Cambridge University will host one of three genetics research hubs being created by the Medical Research Council (MRC) to provide scientists across the UK with access to cutting-edge resources for DNA sequencing.
The MRC is investing over £7 million to set up three high-throughput sequencing hubs in Scotland, the North of England and the East of England, giving every scientist in the field access to DNA sequencing equipment.
The hubs will also provide MRC-funded technical support and bioinformatics expertise, allowing academics to make the most of the equipment and expand the potential of these resources.
The Eastern Sequencing and Informatics Hub hosted by the university will be part of a collaboration with the European Molecular Biology Laboratory’s European Bioinformatics Institute, the Babraham Institute in Cambridge, the National Institute of Health Research’s Cambridge Biomedical Research Centre, and the sequencing technology companies 454 Life Sciences and Applied Biosystems.
The hub will have a focus on applying high throughput screening to diagnostic uses, in particular in transplantation and cord blood stem cells, prenatal diagnosis, and sequencing of disease genes.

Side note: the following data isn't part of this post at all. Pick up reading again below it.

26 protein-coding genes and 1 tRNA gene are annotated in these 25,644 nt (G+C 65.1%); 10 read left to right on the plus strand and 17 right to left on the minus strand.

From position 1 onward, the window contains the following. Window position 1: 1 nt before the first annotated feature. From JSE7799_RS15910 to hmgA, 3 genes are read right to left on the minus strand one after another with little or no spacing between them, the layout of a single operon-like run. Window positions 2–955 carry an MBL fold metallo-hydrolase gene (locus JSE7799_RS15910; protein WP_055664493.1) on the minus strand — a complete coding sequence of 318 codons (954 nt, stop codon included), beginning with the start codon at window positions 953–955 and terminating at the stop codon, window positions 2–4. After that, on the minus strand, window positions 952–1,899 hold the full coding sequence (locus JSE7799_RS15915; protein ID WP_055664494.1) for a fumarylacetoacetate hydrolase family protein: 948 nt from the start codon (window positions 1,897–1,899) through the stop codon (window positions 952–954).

John Todd, one of the Principal Investigators, said, “Only a few years ago it took an international consortium many years of effort to produce a first draft of the human genome sequence, but now it will be possible for the proposed hub in Cambridge [...] to re-sequence 100 human genomes in a year."
John Jeans, MRC Chief Operating Officer, said, “This investment [...] makes plain our commitment to supporting high quality basic research and exemplifies the responsiveness of MRC strategic investment to the needs of the research community.”
The MRC’s £7 million investment was made in response to increasing numbers of grant applications requiring high-throughput sequencing.